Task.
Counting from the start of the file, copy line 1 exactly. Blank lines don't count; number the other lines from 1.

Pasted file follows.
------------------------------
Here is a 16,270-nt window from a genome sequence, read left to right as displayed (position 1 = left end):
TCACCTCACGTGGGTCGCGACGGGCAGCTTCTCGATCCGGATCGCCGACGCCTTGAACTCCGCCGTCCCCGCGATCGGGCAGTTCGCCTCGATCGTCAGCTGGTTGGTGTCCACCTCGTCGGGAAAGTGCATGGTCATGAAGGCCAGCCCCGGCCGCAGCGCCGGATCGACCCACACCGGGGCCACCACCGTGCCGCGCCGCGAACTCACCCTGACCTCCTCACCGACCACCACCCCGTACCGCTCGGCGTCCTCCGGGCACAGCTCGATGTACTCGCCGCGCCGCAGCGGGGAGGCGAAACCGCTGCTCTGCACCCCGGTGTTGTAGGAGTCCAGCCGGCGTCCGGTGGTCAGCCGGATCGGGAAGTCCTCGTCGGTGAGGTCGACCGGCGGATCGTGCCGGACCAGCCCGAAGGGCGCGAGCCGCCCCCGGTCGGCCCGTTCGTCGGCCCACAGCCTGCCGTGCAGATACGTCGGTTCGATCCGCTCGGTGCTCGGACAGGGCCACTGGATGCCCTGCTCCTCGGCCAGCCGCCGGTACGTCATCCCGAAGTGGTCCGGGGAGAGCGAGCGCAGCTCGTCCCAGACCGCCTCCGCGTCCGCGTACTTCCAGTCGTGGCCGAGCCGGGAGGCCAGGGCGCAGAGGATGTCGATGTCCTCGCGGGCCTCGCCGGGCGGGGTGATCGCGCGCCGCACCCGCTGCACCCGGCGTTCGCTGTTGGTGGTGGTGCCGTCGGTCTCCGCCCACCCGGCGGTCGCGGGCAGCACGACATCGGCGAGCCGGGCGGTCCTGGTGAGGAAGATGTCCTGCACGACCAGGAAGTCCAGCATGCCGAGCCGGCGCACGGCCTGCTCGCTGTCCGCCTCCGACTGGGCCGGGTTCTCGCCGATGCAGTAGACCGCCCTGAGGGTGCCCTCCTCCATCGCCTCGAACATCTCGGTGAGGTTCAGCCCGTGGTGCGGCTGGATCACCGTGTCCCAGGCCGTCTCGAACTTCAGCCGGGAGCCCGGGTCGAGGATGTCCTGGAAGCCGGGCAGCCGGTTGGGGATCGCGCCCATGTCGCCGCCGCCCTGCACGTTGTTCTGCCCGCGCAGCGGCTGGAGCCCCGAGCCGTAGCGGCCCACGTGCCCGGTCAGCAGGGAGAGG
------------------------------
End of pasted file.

Here is a 16,270-nt window from a genome sequence, read left to right as displayed (position 1 = left end):